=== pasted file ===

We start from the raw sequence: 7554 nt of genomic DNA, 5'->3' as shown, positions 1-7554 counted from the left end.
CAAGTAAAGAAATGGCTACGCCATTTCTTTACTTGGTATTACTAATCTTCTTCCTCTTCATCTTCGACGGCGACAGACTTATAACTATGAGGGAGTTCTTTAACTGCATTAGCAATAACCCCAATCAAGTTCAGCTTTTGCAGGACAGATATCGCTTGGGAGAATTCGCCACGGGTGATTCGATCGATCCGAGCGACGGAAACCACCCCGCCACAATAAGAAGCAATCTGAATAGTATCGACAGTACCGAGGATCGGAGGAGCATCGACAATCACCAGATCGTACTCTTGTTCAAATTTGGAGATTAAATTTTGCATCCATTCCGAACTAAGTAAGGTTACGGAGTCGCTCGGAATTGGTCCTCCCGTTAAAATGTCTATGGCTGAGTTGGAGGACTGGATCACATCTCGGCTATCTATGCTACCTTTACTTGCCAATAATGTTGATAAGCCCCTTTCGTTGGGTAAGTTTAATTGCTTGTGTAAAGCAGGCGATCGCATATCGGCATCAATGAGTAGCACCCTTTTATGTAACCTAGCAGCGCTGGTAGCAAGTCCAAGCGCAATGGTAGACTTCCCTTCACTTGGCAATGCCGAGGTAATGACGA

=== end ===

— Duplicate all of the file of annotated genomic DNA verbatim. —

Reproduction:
We start from the raw sequence: 7554 nt of genomic DNA, 5'->3' as shown, positions 1-7554 counted from the left end.
CAAGTAAAGAAATGGCTACGCCATTTCTTTACTTGGTATTACTAATCTTCTTCCTCTTCATCTTCGACGGCGACAGACTTATAACTATGAGGGAGTTCTTTAACTGCATTAGCAATAACCCCAATCAAGTTCAGCTTTTGCAGGACAGATATCGCTTGGGAGAATTCGCCACGGGTGATTCGATCGATCCGAGCGACGGAAACCACCCCGCCACAATAAGAAGCAATCTGAATAGTATCGACAGTACCGAGGATCGGAGGAGCATCGACAATCACCAGATCGTACTCTTGTTCAAATTTGGAGATTAAATTTTGCATCCATTCCGAACTAAGTAAGGTTACGGAGTCGCTCGGAATTGGTCCTCCCGTTAAAATGTCTATGGCTGAGTTGGAGGACTGGATCACATCTCGGCTATCTATGCTACCTTTACTTGCCAATAATGTTGATAAGCCCCTTTCGTTGGGTAAGTTTAATTGCTTGTGTAAAGCAGGCGATCGCATATCGGCATCAATGAGTAGCACCCTTTTATGTAACCTAGCAGCGCTGGTAGCAAGTCCAAGCGCAATGGTAGACTTCCCTTCACTTGGCAATGCCGAGGTAATGACGA